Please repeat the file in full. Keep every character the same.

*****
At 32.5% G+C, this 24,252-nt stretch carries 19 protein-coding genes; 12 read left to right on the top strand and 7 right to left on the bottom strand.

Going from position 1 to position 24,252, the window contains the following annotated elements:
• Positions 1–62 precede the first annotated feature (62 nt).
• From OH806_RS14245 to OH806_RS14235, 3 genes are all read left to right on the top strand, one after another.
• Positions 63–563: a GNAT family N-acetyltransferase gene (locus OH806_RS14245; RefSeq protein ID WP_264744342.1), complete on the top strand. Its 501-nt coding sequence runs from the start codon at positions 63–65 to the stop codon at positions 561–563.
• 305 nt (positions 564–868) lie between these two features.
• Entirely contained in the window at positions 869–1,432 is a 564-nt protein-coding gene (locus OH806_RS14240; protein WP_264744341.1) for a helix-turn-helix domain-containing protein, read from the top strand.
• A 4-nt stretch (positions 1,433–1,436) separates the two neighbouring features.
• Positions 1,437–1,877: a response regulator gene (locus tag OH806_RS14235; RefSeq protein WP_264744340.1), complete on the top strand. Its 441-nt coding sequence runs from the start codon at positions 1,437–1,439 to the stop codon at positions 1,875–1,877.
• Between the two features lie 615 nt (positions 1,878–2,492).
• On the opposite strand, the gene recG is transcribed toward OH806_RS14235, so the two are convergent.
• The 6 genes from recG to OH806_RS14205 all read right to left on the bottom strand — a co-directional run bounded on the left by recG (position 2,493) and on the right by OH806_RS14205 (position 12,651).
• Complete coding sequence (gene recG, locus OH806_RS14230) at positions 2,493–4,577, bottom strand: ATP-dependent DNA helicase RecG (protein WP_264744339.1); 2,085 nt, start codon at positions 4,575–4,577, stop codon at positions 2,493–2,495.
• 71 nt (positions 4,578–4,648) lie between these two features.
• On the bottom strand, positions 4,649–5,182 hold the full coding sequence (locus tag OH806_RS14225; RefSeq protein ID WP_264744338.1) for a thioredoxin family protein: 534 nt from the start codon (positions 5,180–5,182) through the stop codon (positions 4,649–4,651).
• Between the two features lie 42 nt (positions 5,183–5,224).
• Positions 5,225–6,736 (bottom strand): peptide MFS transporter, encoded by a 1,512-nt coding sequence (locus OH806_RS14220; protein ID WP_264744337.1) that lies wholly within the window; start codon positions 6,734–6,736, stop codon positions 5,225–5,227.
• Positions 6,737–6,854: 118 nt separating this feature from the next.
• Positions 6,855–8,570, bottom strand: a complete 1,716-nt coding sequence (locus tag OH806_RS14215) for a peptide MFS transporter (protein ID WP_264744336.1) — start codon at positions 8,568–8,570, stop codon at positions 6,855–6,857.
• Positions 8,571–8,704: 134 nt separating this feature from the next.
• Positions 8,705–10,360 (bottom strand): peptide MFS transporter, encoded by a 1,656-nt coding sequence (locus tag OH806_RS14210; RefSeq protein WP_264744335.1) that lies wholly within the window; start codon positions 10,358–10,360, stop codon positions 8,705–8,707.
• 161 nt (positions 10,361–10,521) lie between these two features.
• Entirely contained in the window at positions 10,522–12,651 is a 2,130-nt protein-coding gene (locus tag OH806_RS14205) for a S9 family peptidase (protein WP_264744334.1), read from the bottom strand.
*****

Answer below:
At 32.5% G+C, this 24,252-nt stretch carries 19 protein-coding genes; 12 read left to right on the top strand and 7 right to left on the bottom strand.

Going from position 1 to position 24,252, the window contains the following annotated elements:
• Positions 1–62 precede the first annotated feature (62 nt).
• From OH806_RS14245 to OH806_RS14235, 3 genes are all read left to right on the top strand, one after another.
• Positions 63–563: a GNAT family N-acetyltransferase gene (locus OH806_RS14245; RefSeq protein ID WP_264744342.1), complete on the top strand. Its 501-nt coding sequence runs from the start codon at positions 63–65 to the stop codon at positions 561–563.
• 305 nt (positions 564–868) lie between these two features.
• Entirely contained in the window at positions 869–1,432 is a 564-nt protein-coding gene (locus OH806_RS14240; protein WP_264744341.1) for a helix-turn-helix domain-containing protein, read from the top strand.
• A 4-nt stretch (positions 1,433–1,436) separates the two neighbouring features.
• Positions 1,437–1,877: a response regulator gene (locus tag OH806_RS14235; RefSeq protein WP_264744340.1), complete on the top strand. Its 441-nt coding sequence runs from the start codon at positions 1,437–1,439 to the stop codon at positions 1,875–1,877.
• Between the two features lie 615 nt (positions 1,878–2,492).
• On the opposite strand, the gene recG is transcribed toward OH806_RS14235, so the two are convergent.
• The 6 genes from recG to OH806_RS14205 all read right to left on the bottom strand — a co-directional run bounded on the left by recG (position 2,493) and on the right by OH806_RS14205 (position 12,651).
• Complete coding sequence (gene recG, locus OH806_RS14230) at positions 2,493–4,577, bottom strand: ATP-dependent DNA helicase RecG (protein WP_264744339.1); 2,085 nt, start codon at positions 4,575–4,577, stop codon at positions 2,493–2,495.
• 71 nt (positions 4,578–4,648) lie between these two features.
• On the bottom strand, positions 4,649–5,182 hold the full coding sequence (locus tag OH806_RS14225; RefSeq protein ID WP_264744338.1) for a thioredoxin family protein: 534 nt from the start codon (positions 5,180–5,182) through the stop codon (positions 4,649–4,651).
• Between the two features lie 42 nt (positions 5,183–5,224).
• Positions 5,225–6,736 (bottom strand): peptide MFS transporter, encoded by a 1,512-nt coding sequence (locus OH806_RS14220; protein ID WP_264744337.1) that lies wholly within the window; start codon positions 6,734–6,736, stop codon positions 5,225–5,227.
• Positions 6,737–6,854: 118 nt separating this feature from the next.
• Positions 6,855–8,570, bottom strand: a complete 1,716-nt coding sequence (locus tag OH806_RS14215) for a peptide MFS transporter (protein ID WP_264744336.1) — start codon at positions 8,568–8,570, stop codon at positions 6,855–6,857.
• Positions 8,571–8,704: 134 nt separating this feature from the next.
• Positions 8,705–10,360 (bottom strand): peptide MFS transporter, encoded by a 1,656-nt coding sequence (locus tag OH806_RS14210; RefSeq protein WP_264744335.1) that lies wholly within the window; start codon positions 10,358–10,360, stop codon positions 8,705–8,707.
• 161 nt (positions 10,361–10,521) lie between these two features.
• Entirely contained in the window at positions 10,522–12,651 is a 2,130-nt protein-coding gene (locus tag OH806_RS14205) for a S9 family peptidase (protein WP_264744334.1), read from the bottom strand.